Previous reviews of this series:
Doctor Dolittle heads for the high seas in perhaps the most amazing adventure ever experienced by man or animal. Told by nine-and-a-half-year-old Tommy Stubbins, crewman and future naturalist, the voyages of Doctor Dolittle and his company lead them to Spidermonkey Island. Along with his faithful friends, Polynesia the parrot and Chee-Chee the monkey, Doctor Dolittle survives a perilous shipwreck and lands on the mysterious floating island. There he meets the wondrous Great Glass See Snail who holds the key to the greatest mystery of all.
The Voyages of Doctor Dolittle by Hugh Lofting
My rating: 1 of 5 stars
I read both The Story of Doctor Dolittle and The Voyages of Doctor Dolittle back to back, as part of my goal for reading all the Newbery Medal and Honor Books. And I chose to read the unrevised versions instead of the bowdlerized editions because those are the editions that garnered Newbery attention. Both books disappointed me.
I touched up on racism that supports colonialism in my review of the first book (The Story of Doctor Dolittle) but didn't go into much detail because other people have done so and readers can do their own research. I found the racism irritating in the first book; the second book is worse. Lofting continues to build on the idea that colonialism is the "natural order" and attempts to justify the theft of native lands based on the supposed ignorance of natives. My first response to some of the statements made in this book involved cursing that I can't repeat here because of rules regarding language.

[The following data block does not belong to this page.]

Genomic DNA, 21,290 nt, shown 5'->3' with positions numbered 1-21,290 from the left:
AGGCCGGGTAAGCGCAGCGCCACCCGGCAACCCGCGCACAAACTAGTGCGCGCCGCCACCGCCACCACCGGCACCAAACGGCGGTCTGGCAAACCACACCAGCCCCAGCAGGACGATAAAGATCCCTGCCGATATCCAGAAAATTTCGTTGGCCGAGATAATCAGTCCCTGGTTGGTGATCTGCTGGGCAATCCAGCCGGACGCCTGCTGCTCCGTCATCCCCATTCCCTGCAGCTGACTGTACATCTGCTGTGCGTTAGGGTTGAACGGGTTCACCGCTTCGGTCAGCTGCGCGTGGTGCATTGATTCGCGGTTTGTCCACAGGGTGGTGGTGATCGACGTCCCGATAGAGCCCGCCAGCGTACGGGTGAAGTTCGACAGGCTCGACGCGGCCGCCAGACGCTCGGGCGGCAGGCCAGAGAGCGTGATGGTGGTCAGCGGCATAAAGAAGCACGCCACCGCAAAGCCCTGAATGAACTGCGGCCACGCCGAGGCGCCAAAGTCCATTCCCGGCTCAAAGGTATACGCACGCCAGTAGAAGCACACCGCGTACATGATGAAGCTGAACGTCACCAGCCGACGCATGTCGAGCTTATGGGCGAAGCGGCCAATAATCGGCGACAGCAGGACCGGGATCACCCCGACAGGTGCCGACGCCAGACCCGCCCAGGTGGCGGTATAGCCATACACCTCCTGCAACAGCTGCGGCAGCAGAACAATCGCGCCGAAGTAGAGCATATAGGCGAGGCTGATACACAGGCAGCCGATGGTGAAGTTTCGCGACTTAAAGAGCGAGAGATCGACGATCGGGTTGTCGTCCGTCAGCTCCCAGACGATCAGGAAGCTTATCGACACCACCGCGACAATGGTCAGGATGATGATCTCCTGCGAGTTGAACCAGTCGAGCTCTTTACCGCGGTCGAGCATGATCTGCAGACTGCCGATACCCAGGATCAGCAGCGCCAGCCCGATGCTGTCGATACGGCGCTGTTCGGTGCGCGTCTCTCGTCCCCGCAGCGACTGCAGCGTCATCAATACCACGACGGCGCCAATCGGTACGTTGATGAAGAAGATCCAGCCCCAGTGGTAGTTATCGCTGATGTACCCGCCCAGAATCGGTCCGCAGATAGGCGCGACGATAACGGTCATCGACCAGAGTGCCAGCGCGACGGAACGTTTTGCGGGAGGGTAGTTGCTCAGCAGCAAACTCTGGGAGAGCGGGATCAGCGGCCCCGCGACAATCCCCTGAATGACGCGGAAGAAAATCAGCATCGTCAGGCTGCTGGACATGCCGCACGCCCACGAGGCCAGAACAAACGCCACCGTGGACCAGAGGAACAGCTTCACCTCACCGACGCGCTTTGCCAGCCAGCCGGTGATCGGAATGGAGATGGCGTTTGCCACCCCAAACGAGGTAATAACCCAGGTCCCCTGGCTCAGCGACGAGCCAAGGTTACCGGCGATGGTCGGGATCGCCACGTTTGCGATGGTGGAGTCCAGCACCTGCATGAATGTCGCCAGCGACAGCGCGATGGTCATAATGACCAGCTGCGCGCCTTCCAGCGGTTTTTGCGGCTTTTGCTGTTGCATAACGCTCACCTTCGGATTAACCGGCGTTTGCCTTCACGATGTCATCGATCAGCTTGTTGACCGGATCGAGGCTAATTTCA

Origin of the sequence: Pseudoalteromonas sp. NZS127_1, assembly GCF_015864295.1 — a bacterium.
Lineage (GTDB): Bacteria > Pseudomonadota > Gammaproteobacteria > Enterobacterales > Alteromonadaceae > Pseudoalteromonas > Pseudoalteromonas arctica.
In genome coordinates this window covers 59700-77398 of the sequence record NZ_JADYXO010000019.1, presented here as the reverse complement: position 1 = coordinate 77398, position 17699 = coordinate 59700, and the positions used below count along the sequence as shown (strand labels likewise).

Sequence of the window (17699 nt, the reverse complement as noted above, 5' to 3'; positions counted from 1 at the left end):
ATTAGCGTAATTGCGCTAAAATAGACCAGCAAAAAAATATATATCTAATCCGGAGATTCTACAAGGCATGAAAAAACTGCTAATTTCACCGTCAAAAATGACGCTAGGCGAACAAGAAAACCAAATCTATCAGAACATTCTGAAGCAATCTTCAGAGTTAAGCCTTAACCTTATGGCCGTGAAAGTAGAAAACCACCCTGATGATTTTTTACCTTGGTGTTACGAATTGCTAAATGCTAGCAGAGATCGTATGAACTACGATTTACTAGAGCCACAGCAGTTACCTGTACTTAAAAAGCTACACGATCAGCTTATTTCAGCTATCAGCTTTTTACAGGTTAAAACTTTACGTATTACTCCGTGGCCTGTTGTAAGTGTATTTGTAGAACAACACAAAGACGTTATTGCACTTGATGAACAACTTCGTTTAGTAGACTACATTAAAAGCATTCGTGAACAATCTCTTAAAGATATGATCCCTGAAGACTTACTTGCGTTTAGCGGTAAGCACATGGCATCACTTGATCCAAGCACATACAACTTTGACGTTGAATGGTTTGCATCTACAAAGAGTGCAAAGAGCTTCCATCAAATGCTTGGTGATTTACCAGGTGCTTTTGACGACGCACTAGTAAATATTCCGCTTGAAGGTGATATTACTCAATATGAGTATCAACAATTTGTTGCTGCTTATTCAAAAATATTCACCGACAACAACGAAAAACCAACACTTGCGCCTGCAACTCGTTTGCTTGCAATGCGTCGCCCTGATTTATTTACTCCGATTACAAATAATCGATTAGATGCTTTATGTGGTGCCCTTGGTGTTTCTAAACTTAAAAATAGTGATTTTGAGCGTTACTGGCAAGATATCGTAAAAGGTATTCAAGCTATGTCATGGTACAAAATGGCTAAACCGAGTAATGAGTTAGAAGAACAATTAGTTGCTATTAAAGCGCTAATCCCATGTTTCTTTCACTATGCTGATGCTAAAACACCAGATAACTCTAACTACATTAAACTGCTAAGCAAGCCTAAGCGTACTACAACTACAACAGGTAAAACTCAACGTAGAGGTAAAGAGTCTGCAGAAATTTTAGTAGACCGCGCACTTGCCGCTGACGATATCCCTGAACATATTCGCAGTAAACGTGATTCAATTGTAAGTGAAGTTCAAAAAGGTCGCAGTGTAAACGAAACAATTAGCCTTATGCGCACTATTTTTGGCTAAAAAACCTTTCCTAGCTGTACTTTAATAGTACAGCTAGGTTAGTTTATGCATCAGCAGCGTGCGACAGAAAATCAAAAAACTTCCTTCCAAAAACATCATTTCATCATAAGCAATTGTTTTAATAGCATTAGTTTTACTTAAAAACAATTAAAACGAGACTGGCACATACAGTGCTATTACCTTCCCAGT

Maybe a child can suspend their disbelief but I couldn't, not for this book. Lofting continues to ignore the five senses to build his world. He doesn't paint a picture of England, let alone South America or the ocean. There's no descriptions of plants or weather. Nothing smells in Lofting's world. I never get a sense of environment. He paints an unrealistic depiction of the legal system. He continues to make his animal characters so alike that they can't be recognized without him mentioning their names during dialogue and his anthropomorphism encourages colonialism and the notion that this is how people should walk/think/talk/act. Pfft. Screw that (beYOUtiful).
I have no idea how the bowdlerized versions compare and I'm not interested in undertaking that task because this book both irritated and bored me. If this wasn't a Newbery Medal Winner, I would have discarded this book before hitting the halfway point. And, as none of the future books in the series take a medal or honor place, I am discarding the series. I see no point to continue being bored out of my mind. There are too many good books out there to waste time on books that leave much to be desired.